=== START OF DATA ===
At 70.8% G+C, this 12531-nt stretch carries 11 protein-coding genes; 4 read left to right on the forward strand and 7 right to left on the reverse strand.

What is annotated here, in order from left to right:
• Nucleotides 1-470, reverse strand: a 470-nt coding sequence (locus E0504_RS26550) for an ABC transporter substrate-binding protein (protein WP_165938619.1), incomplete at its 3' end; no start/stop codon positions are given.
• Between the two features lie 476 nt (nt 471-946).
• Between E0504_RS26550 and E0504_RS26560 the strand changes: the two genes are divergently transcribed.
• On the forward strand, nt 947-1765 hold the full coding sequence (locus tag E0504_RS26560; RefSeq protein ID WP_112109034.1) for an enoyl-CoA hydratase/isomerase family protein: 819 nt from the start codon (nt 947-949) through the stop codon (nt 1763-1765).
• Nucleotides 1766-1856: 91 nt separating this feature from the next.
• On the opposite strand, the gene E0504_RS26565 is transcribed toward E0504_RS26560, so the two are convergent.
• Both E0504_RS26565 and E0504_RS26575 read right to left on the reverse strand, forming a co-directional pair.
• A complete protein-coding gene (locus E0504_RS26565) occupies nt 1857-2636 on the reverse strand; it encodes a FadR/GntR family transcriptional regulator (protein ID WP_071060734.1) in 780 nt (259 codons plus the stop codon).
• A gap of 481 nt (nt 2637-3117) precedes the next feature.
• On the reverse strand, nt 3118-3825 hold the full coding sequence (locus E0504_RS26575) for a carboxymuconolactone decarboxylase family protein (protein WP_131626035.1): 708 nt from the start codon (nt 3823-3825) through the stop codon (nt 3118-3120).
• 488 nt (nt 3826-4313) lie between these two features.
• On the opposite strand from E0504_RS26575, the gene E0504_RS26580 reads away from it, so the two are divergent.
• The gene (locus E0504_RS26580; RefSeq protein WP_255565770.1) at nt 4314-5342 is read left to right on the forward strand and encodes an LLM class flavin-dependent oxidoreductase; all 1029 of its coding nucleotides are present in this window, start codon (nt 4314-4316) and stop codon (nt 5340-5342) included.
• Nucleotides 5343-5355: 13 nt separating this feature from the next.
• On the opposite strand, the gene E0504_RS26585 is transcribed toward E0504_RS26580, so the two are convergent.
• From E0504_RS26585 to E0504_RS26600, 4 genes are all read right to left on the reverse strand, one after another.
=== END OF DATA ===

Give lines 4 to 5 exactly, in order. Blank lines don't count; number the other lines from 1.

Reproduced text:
• Between the two features lie 476 nt (nt 471-946).
• Between E0504_RS26550 and E0504_RS26560 the strand changes: the two genes are divergently transcribed.